The rapid increase in job quit rates that followed the first lockdowns, a phenomenon often referred to as the ‘Great Resignation’, was initially thought to reflect a durable change in worker preferences for certain types of jobs (Bloom et al. 2021). However, recent empirical evidence for the US (Hobijn 2022) shows that only a small share of job quitters were actually changing industry of employment or occupation. Additional data for 2021 and beyond will cast more light on the longer-term effects of reallocations induced by the pandemic. Nevertheless, it will be difficult to disantangle these effects from those induced by the green and digital transformations, which are also likely to alter business models and economic behaviours.
Figure 2 Industry contributions to the overall reallocation effect, US
In normal times, within-industry developments explain most of aggregate labour productivity growth
In recent decades, within-industry developments have accounted for most of aggregate labour productivity growth (Figure 3). Information and communication technology (ICT) drove the surge in aggregate labour productivity growth at the turn of the 21st century, most notably in the US (Jorgenson et al. 2008, Cette et al. 2016). This included productivity gains within ICT-producing sectors, as well as the increased use of ICT by some services sectors. Similarly, the slower aggregate labour productivity growth following the ICT-related productivity boom mainly reflected within-industry productivity developments.
In 2020, the within-industry contribution to aggregate labour productivity growth declined further in most OECD countries. In general, transport, accommodation and personal services contributed negatively, while trade, ICT services, finance and insurance, and other business services contributed positively. Nevertheless, the available evidence for 2021 shows that, in a number of countries, the within-industry contribution to labour productivity growth had opposite signs in 2021 and 2020. This will bring back the average contribution in 2019-2021 closer to the value recorded in 2010-2019. The US, where the within-industry contribution was both higher in 2020 than in 2010-2019, and higher in 2021 than in 2020, stands out as an exception among OECD countries (Figure 3).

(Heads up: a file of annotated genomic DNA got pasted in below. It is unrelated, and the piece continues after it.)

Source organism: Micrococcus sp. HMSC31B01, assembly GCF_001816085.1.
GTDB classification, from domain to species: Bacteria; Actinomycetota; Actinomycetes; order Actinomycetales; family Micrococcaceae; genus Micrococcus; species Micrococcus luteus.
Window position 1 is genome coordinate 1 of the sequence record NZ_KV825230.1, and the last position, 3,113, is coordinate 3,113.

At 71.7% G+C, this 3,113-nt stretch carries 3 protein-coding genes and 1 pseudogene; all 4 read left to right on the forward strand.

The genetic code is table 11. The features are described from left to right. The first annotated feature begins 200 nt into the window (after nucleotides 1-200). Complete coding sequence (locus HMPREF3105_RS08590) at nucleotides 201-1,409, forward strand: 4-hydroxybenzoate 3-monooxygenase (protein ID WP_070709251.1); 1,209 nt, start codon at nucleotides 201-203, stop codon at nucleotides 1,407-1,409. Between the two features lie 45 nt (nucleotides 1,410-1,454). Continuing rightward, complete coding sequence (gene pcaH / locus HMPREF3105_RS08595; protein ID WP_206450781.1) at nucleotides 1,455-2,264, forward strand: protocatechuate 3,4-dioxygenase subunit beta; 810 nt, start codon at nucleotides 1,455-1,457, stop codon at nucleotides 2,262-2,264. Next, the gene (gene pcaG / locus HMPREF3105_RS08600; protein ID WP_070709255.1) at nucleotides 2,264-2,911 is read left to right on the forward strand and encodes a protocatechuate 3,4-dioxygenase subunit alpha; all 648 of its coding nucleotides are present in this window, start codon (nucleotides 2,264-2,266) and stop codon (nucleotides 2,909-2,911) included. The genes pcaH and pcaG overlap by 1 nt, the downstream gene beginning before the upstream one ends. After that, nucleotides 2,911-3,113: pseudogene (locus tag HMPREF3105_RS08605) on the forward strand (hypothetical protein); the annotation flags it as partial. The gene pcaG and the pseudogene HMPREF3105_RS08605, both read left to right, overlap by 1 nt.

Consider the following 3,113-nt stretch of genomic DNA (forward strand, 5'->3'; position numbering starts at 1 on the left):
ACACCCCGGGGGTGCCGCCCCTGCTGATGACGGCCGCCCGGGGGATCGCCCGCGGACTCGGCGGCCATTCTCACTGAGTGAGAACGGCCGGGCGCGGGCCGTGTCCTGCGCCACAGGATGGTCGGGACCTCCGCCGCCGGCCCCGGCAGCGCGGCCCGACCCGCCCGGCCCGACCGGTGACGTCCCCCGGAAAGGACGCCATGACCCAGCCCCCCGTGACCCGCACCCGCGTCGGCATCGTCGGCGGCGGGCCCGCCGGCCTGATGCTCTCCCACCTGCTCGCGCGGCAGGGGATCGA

Figure 3 Industry contributions to the within-industry effect, US
Macroeconomic data, such as those used in the OECD’s 2023 Compendium of Productivity Indicators (OECD 2023), may not fully capture the unusual evolutions of within-industry contributions to labour productivity growth during the COVID-19 pandemic. These data are also subject to revisions, especially in the years 2020 and 2021 when collecting statistical information was challenging due to the pandemic. Firm-level analysis may usefully complement macroeconomic analysis and help unveil the heterogenous impact of COVID-19 on firm performance. This, however, goes beyond the scope of this work.
Authors’ note: This column was written when Pierre-Alain Pionnier was in charge of Prices, Productivity and Labour statistics in the OECD Statistics and Data Directorate
Bloom N, S David and J M Barrero (2021), “Let me work from home, or I will find another job”, VoxEU.org, 27 July.
Cette G, J G Fernald and B Mojon (2016), “The Pre-Great Recession Slowdown in Productivity”, European Economic Review 88: 3-20.
Hobijn, B (2022), “Great Resignations are Common during Fast Recoveries”, FRBSF Economic Letter No. 2022-08.
Jorgenson D W, M S Ho and K J Stiroh (2008), “A Retrospective Look at the U.S. Productivity Growth Resurgence”, Journal of Economic Perspectives 22(1): 3-24
OECD (2023), OECD Compendium of Productivity Indicators 2023, OECD Publishing.
Winkler J, P Koutroumpis, F Lafond and I Goldin (2021), “Re-evaluating the sources of the recent productivity slowdown”, VoxEU.org, 31 May.